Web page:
“We need to ensure that federal reform strengthens and meets the needs of immigrants. At the same time, we will continue to advance our innovative efforts here in New York City to reduce smoking, encourage healthy food choices, and invest in health information technology,” further noted the Mayor. “We’ve heard a lot about how government has to step in when a company is ‘too big to fail.’ This push for health care reform is too important to fail. It’s too important to our cities. It’s too important to our nation. It’s a challenge we can’t flinch from—and it’s an opportunity we must seize,” he added.
George Gresham, president of 1199 SEIU United Healthcare Workers East, voiced his support by stating: “We are proud to stand with Mayor Bloomberg today to support President Obama’s health care reform agenda. The President's reform agenda will help over 2 million uninsured New Yorkers gain health care coverage. During this economic crisis, it is more important than ever that we protect working families who have lost their jobs and benefits by providing them with access to quality healthcare.”
Take Care New York initiative was implemented in 2004 to promote public wellness and disease prevention. Through its identification of action-oriented goals to aid NYC residents in improving their health, the program reported surpassing its 2008 targets in colon cancer screening, primary health care access, tobacco smoking, and intimate partner homicide as early as 2007.
“New York City is a leader in developing innovative, pragmatic programs which help to tackle some of our most complicated urban challenges like poverty, improving access to primary care physicians, and expanding healthy food choices,” said Deputy Mayor for Health and Human Services Linda I. Gibbs. “But we need our federal partners to enact comprehensive healthcare reform to address the growing numbers of uninsured and underinsured New Yorkers and to bolster our safety net.”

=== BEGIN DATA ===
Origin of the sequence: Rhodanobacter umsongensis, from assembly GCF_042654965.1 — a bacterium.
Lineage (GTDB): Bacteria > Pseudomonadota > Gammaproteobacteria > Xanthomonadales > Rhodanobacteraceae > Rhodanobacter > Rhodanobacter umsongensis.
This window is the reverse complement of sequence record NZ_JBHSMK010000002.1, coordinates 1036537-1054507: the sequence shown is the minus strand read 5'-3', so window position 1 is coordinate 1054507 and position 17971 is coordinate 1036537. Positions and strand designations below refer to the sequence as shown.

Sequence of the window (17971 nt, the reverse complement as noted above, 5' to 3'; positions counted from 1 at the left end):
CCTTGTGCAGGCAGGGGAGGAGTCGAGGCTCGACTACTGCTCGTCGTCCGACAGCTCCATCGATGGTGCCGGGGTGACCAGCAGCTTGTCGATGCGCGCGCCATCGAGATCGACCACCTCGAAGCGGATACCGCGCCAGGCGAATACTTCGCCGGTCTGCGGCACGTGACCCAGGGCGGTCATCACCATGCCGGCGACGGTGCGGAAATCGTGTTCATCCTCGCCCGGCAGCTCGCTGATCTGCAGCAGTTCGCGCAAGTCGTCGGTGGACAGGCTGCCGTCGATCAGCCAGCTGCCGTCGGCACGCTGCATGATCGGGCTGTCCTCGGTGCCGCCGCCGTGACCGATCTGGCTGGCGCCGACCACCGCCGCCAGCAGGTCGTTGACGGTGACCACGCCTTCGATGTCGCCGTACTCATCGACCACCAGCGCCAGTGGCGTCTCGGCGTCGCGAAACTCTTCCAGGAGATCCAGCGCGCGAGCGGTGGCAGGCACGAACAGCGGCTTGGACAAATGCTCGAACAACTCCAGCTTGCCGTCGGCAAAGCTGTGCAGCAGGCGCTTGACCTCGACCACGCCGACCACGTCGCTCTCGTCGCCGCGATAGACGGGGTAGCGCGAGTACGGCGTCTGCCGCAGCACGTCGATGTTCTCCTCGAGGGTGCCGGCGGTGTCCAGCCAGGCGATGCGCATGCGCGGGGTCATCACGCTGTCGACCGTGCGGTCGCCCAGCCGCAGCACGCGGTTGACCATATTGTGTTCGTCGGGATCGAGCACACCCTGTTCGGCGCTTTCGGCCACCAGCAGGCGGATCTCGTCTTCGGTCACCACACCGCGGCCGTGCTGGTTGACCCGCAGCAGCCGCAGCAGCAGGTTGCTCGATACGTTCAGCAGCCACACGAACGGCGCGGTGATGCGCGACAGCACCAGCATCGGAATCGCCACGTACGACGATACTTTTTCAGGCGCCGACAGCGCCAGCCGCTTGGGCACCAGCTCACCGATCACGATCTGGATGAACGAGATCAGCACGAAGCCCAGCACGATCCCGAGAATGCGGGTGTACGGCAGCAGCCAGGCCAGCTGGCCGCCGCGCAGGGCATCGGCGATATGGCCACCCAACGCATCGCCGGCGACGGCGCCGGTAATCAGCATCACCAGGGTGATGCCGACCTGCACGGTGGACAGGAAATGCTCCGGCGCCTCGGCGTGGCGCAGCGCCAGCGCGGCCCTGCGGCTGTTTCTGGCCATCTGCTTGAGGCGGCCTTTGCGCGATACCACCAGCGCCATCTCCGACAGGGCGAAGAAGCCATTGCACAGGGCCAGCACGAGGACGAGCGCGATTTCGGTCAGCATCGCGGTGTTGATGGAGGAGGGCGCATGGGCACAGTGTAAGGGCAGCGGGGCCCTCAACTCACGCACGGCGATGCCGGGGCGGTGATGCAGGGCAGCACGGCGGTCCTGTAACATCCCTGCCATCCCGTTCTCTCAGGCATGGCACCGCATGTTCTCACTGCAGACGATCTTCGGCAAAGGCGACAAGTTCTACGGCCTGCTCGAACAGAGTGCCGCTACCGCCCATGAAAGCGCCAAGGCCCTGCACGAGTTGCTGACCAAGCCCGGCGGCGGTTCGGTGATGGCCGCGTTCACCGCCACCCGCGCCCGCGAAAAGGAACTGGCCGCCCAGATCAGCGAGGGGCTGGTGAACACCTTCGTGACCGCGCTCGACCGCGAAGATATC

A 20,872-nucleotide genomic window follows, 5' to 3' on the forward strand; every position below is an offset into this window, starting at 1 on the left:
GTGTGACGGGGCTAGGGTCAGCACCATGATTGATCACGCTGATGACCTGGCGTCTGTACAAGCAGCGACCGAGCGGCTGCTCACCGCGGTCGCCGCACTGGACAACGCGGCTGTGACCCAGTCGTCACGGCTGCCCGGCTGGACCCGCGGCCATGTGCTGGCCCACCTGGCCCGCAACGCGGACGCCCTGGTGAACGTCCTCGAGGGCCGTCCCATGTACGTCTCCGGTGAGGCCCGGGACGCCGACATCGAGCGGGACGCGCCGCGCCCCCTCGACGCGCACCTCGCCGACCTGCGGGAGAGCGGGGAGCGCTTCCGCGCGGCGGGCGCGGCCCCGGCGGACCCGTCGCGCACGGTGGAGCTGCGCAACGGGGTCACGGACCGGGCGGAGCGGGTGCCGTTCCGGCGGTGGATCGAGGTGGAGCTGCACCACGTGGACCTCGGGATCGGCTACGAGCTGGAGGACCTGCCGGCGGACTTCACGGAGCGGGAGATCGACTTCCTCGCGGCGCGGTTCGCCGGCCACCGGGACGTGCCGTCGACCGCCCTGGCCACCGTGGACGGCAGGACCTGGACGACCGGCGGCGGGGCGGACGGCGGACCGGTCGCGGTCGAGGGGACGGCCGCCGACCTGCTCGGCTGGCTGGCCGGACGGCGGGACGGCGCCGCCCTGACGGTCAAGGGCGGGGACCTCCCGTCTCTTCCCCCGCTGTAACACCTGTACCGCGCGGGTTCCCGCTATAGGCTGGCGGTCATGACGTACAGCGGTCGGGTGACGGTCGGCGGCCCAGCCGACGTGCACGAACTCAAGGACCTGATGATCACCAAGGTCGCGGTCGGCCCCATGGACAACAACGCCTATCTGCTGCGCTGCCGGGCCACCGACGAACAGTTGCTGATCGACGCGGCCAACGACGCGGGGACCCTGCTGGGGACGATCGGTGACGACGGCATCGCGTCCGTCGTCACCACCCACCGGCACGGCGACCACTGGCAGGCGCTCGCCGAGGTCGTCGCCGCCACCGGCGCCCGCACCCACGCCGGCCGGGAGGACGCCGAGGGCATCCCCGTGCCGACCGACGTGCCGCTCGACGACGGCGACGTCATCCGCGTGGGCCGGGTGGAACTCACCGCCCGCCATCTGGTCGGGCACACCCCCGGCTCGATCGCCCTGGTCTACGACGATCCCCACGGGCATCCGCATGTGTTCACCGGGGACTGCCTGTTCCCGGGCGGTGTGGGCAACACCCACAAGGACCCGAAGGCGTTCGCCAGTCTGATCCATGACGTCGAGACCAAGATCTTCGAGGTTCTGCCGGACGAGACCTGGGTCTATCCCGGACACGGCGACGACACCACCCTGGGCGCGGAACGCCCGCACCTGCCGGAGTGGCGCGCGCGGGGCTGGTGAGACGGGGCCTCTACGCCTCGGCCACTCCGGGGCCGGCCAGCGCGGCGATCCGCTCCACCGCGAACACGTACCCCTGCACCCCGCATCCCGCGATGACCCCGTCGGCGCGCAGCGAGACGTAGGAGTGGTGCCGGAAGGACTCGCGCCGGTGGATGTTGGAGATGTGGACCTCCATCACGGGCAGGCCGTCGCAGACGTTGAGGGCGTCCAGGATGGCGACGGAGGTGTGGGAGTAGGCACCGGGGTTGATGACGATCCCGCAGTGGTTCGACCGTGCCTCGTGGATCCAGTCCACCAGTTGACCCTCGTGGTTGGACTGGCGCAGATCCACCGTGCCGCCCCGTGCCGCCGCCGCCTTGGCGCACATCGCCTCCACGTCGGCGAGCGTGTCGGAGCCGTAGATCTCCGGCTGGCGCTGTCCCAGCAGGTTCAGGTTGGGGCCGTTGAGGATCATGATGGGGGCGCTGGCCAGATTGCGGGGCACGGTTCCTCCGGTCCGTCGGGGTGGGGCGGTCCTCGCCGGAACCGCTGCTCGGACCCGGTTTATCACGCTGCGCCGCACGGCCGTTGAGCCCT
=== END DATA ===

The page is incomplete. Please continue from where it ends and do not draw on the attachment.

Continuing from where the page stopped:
New York City also invested in the nation’s largest primary care electronic health record (HER) community network, by providing prevention-focused EHRs to over 1,100 doctors who treat over 1 million patients in low-income communities. President Obama has included over $20 billion for EHRs in the federal stimulus funding, since national estimates show that only less than 2 percent of hospitals currently use comprehensive EHRs. These records enable doctors efficient access to information regarding patient vaccinations, screenings and other preventative disease controls, as well as enable them to track success rates in preventative measures across their patient populations.
“New Yorkers are living longer, healthier lives today because New York City invested in programs that reduce preventable illness and death,” said Health Commissioner Dr. Thomas Frieden. “By creating a comprehensive public health and health care policy, and promoting electronic health records for primary care physicians, we are focusing on what works and saving lives.”